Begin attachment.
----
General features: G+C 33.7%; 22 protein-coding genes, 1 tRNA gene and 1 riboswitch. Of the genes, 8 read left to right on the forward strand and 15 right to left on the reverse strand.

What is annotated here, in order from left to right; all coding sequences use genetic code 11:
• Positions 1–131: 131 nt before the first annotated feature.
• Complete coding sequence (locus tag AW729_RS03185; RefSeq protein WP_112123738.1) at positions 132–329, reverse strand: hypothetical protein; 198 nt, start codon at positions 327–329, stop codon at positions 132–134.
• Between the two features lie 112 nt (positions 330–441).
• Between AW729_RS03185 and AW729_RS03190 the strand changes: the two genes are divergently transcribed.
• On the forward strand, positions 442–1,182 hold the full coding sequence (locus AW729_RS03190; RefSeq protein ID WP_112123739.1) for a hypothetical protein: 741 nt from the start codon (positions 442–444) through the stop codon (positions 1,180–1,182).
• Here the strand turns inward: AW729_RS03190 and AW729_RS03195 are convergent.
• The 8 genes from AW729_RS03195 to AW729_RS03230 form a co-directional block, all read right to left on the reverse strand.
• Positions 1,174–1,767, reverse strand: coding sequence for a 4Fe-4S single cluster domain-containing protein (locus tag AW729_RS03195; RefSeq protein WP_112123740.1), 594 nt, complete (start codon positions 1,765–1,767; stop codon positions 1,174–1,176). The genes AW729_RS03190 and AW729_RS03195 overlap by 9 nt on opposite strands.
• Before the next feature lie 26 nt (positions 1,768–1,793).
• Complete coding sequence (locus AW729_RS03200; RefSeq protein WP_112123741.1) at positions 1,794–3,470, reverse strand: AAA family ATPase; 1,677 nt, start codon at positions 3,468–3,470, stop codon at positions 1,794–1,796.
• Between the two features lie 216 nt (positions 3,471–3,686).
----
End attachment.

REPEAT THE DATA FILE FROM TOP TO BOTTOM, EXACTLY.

General features: G+C 33.7%; 22 protein-coding genes, 1 tRNA gene and 1 riboswitch. Of the genes, 8 read left to right on the forward strand and 15 right to left on the reverse strand.

What is annotated here, in order from left to right; all coding sequences use genetic code 11:
• Positions 1–131: 131 nt before the first annotated feature.
• Complete coding sequence (locus tag AW729_RS03185; RefSeq protein WP_112123738.1) at positions 132–329, reverse strand: hypothetical protein; 198 nt, start codon at positions 327–329, stop codon at positions 132–134.
• Between the two features lie 112 nt (positions 330–441).
• Between AW729_RS03185 and AW729_RS03190 the strand changes: the two genes are divergently transcribed.
• On the forward strand, positions 442–1,182 hold the full coding sequence (locus AW729_RS03190; RefSeq protein ID WP_112123739.1) for a hypothetical protein: 741 nt from the start codon (positions 442–444) through the stop codon (positions 1,180–1,182).
• Here the strand turns inward: AW729_RS03190 and AW729_RS03195 are convergent.
• The 8 genes from AW729_RS03195 to AW729_RS03230 form a co-directional block, all read right to left on the reverse strand.
• Positions 1,174–1,767, reverse strand: coding sequence for a 4Fe-4S single cluster domain-containing protein (locus tag AW729_RS03195; RefSeq protein WP_112123740.1), 594 nt, complete (start codon positions 1,765–1,767; stop codon positions 1,174–1,176). The genes AW729_RS03190 and AW729_RS03195 overlap by 9 nt on opposite strands.
• Before the next feature lie 26 nt (positions 1,768–1,793).
• Complete coding sequence (locus AW729_RS03200; RefSeq protein WP_112123741.1) at positions 1,794–3,470, reverse strand: AAA family ATPase; 1,677 nt, start codon at positions 3,468–3,470, stop codon at positions 1,794–1,796.
• Between the two features lie 216 nt (positions 3,471–3,686).